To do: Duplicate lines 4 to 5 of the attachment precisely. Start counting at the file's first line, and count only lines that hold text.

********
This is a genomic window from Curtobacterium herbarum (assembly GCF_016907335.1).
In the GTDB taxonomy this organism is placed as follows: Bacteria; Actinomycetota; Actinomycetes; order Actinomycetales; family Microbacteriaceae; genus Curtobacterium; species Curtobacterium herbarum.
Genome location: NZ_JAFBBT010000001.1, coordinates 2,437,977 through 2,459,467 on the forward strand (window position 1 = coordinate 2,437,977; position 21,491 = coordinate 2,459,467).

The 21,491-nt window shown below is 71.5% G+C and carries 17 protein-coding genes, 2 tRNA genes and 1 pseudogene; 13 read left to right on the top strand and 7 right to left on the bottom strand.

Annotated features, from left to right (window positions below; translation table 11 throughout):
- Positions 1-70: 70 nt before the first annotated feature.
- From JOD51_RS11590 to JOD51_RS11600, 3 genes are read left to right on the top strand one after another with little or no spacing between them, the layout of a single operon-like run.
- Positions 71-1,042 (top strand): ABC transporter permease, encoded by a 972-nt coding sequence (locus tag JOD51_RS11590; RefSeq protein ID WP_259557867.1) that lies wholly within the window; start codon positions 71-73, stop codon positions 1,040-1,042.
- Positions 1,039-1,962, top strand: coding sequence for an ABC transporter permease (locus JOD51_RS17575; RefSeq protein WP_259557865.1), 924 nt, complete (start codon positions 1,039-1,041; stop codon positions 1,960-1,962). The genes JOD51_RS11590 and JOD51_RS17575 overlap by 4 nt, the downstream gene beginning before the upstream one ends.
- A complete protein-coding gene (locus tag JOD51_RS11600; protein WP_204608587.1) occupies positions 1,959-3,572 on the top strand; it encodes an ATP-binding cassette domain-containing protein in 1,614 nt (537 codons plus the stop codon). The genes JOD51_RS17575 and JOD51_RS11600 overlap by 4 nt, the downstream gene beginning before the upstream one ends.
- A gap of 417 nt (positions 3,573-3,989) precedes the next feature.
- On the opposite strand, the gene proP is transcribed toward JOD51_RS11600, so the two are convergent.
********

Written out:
The 21,491-nt window shown below is 71.5% G+C and carries 17 protein-coding genes, 2 tRNA genes and 1 pseudogene; 13 read left to right on the top strand and 7 right to left on the bottom strand.

Annotated features, from left to right (window positions below; translation table 11 throughout):